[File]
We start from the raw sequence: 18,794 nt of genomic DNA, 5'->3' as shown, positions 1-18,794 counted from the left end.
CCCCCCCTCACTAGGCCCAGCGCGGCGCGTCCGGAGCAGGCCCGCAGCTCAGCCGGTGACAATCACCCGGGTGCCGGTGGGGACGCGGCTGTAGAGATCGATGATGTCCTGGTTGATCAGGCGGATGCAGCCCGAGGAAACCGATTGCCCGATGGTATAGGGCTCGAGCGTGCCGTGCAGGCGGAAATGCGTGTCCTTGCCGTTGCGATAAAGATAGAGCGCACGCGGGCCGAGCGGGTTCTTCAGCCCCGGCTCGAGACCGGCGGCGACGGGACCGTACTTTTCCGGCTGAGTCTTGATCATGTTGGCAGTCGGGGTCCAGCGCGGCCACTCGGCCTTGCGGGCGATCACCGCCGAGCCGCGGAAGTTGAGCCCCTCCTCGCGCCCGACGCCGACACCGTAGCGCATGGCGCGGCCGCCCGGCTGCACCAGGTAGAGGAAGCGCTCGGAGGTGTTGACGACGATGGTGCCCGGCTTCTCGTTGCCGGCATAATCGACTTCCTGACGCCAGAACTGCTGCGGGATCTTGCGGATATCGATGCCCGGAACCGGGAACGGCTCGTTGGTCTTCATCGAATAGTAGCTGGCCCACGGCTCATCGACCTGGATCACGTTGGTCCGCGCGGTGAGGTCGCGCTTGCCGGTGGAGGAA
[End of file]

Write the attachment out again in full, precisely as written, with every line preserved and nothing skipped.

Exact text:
We start from the raw sequence: 18,794 nt of genomic DNA, 5'->3' as shown, positions 1-18,794 counted from the left end.
CCCCCCCTCACTAGGCCCAGCGCGGCGCGTCCGGAGCAGGCCCGCAGCTCAGCCGGTGACAATCACCCGGGTGCCGGTGGGGACGCGGCTGTAGAGATCGATGATGTCCTGGTTGATCAGGCGGATGCAGCCCGAGGAAACCGATTGCCCGATGGTATAGGGCTCGAGCGTGCCGTGCAGGCGGAAATGCGTGTCCTTGCCGTTGCGATAAAGATAGAGCGCACGCGGGCCGAGCGGGTTCTTCAGCCCCGGCTCGAGACCGGCGGCGACGGGACCGTACTTTTCCGGCTGAGTCTTGATCATGTTGGCAGTCGGGGTCCAGCGCGGCCACTCGGCCTTGCGGGCGATCACCGCCGAGCCGCGGAAGTTGAGCCCCTCCTCGCGCCCGACGCCGACACCGTAGCGCATGGCGCGGCCGCCCGGCTGCACCAGGTAGAGGAAGCGCTCGGAGGTGTTGACGACGATGGTGCCCGGCTTCTCGTTGCCGGCATAATCGACTTCCTGACGCCAGAACTGCTGCGGGATCTTGCGGATATCGATGCCCGGAACCGGGAACGGCTCGTTGGTCTTCATCGAATAGTAGCTGGCCCACGGCTCATCGACCTGGATCACGTTGGTCCGCGCGGTGAGGTCGCGCTTGCCGGTGGAGGAA